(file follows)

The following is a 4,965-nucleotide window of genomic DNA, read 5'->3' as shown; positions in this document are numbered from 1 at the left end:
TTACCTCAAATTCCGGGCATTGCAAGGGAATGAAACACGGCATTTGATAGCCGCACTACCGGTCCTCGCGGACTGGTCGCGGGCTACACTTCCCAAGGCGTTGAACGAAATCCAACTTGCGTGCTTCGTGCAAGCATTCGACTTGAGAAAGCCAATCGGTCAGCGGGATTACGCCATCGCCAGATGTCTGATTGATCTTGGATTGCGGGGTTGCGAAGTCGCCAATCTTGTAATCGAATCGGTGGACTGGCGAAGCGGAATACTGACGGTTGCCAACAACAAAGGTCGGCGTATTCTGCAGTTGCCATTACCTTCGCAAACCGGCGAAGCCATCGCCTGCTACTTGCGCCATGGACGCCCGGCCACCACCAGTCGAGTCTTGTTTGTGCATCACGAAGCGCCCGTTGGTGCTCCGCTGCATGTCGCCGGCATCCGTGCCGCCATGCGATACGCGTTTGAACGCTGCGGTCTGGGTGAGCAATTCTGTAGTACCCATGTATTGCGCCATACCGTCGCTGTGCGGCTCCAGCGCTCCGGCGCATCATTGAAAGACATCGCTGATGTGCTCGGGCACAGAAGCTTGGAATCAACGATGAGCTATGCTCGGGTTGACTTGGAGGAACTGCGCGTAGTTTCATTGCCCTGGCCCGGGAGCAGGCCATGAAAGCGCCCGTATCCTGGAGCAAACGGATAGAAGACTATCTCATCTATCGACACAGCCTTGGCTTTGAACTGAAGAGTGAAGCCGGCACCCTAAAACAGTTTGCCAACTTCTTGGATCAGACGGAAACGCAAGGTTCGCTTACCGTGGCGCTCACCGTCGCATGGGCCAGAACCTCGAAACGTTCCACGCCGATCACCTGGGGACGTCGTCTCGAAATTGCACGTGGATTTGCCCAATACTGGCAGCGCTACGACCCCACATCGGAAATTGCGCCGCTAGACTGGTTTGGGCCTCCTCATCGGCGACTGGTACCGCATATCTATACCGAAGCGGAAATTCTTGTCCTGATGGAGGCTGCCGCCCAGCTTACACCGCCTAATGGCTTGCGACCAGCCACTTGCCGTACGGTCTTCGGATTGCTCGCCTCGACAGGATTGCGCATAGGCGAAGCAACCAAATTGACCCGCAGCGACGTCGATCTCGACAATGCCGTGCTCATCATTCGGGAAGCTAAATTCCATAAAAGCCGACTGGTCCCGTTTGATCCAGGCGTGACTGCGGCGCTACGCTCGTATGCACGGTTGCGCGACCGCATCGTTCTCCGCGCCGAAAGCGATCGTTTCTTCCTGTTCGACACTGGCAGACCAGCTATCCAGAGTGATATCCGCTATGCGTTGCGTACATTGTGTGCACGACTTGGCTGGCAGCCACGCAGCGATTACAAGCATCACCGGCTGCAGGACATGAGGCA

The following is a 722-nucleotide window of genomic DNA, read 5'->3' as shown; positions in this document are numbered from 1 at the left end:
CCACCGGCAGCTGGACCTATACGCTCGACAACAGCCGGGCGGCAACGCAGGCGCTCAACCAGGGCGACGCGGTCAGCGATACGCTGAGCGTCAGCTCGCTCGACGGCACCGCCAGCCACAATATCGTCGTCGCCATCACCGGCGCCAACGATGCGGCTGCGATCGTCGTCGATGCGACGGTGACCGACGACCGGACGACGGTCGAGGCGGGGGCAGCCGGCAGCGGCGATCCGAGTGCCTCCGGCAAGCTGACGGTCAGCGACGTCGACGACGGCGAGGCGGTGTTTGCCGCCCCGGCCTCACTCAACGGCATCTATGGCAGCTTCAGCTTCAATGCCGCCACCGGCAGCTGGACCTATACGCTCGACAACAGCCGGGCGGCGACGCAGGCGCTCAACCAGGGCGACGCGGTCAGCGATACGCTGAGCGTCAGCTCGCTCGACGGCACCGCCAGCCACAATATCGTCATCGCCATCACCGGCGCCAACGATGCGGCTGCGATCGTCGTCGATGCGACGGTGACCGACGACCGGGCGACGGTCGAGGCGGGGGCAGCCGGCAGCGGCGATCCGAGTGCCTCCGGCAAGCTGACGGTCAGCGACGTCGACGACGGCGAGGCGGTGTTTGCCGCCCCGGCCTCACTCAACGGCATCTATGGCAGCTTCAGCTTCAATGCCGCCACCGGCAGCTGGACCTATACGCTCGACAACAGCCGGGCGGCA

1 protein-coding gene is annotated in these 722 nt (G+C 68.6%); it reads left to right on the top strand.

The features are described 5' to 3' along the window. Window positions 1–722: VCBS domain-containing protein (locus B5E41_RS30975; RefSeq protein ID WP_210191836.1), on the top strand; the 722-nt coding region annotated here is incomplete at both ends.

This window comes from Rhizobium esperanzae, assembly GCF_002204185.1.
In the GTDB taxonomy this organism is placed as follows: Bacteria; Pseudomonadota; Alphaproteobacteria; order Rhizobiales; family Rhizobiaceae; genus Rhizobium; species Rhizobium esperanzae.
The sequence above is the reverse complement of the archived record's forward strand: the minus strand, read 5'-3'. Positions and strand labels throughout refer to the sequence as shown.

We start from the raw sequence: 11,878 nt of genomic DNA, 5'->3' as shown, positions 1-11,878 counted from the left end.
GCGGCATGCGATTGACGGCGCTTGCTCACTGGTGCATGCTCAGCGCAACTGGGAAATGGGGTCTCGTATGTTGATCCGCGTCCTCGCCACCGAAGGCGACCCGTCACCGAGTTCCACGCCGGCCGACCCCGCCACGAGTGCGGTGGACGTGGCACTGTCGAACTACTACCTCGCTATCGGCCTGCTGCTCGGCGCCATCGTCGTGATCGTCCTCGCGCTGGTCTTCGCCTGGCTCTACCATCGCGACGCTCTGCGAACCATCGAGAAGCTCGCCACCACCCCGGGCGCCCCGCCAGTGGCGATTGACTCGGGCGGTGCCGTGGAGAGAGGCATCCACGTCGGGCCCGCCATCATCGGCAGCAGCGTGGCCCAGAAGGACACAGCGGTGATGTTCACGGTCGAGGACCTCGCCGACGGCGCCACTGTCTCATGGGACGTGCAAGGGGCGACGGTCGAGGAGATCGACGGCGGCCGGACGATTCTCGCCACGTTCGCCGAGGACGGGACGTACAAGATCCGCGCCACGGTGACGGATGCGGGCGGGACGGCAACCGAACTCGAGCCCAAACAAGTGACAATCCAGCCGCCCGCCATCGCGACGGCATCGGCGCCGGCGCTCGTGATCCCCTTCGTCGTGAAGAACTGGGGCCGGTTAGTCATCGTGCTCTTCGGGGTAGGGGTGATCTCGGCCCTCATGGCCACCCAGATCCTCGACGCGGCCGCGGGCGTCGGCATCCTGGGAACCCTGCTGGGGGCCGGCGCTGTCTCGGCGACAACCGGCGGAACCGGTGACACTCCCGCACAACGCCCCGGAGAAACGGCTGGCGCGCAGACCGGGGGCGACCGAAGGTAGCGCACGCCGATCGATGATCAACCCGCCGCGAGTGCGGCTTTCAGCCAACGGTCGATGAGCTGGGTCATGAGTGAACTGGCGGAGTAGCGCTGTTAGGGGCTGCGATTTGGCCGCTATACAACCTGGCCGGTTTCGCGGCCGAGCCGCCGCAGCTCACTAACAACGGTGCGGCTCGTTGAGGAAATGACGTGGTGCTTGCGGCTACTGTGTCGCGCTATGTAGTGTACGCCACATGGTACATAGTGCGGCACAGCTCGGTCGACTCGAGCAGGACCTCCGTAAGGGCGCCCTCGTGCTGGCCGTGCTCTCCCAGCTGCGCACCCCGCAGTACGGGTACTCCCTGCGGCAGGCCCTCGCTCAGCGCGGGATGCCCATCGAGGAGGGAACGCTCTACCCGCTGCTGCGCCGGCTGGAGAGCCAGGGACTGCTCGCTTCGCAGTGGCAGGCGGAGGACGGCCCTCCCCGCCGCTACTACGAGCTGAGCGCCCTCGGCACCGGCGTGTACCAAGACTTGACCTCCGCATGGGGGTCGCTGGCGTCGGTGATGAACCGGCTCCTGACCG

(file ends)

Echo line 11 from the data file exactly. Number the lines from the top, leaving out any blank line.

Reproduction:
GCGGCATGCGATTGACGGCGCTTGCTCACTGGTGCATGCTCAGCGCAACTGGGAAATGGGGTCTCGTATGTTGATCCGCGTCCTCGCCACCGAAGGCGACCCGTCACCGAGTTCCACGCCGGCCGACCCCGCCACGAGTGCGGTGGACGTGGCACTGTCGAACTACTACCTCGCTATCGGCCTGCTGCTCGGCGCCATCGTCGTGATCGTCCTCGCGCTGGTCTTCGCCTGGCTCTACCATCGCGACGCTCTGCGAACCATCGAGAAGCTCGCCACCACCCCGGGCGCCCCGCCAGTGGCGATTGACTCGGGCGGTGCCGTGGAGAGAGGCATCCACGTCGGGCCCGCCATCATCGGCAGCAGCGTGGCCCAGAAGGACACAGCGGTGATGTTCACGGTCGAGGACCTCGCCGACGGCGCCACTGTCTCATGGGACGTGCAAGGGGCGACGGTCGAGGAGATCGACGGCGGCCGGACGATTCTCGCCACGTTCGCCGAGGACGGGACGTACAAGATCCGCGCCACGGTGACGGATGCGGGCGGGACGGCAACCGAACTCGAGCCCAAACAAGTGACAATCCAGCCGCCCGCCATCGCGACGGCATCGGCGCCGGCGCTCGTGATCCCCTTCGTCGTGAAGAACTGGGGCCGGTTAGTCATCGTGCTCTTCGGGGTAGGGGTGATCTCGGCCCTCATGGCCACCCAGATCCTCGACGCGGCCGCGGGCGTCGGCATCCTGGGAACCCTGCTGGGGGCCGGCGCTGTCTCGGCGACAACCGGCGGAACCGGTGACACTCCCGCACAACGCCCCGGAGAAACGGCTGGCGCGCAGACCGGGGGCGACCGAAGGTAGCGCACGCCGATCGATGATCAACCCGCCGCGAGTGCGGCTTTCAGCCAACGGTCGATGAGCTGGGTCATGAGTGAACTGGCGGAGTAGCGCTGTTAGGGGCTGCGATTTGGCCGCTATACAACCTGGCCGGTTTCGCGGCCGAGCCGCCGCAGCTCACTAACAACGGTGCGGCTCGTTGAGGAAATGACGTGGTGCTTGCGGCTACTGTGTCGCGCTATGTAGTGTACGCCACATGGTACATAGTGCGGCACAGCTCGGTCGACTCGAGCAGGACCTCCGTAAGGGCGCCCTCGTGCTGGCCGTGCTCTCCCAGCTGCGCACCCCGCAGTACGGGTACTCCCTGCGGCAGGCCCTCGCTCAGCGCGGGATGCCCATCGAGGAGGGAACGCTCTACCCGCTGCTGCGCCGGCTGGAGAGCCAGGGACTGCTCGCTTCGCAGTGGCAGGCGGAGGACGGCCCTCCCCGCCGCTACTACGAGCTGAGCGCCCTCGGCACCGGCGTGTACCAAGACTTGACCTCCGCATGGGGGTCGCTGGCGTCGGTGATGAACCGGCTCCTGACCG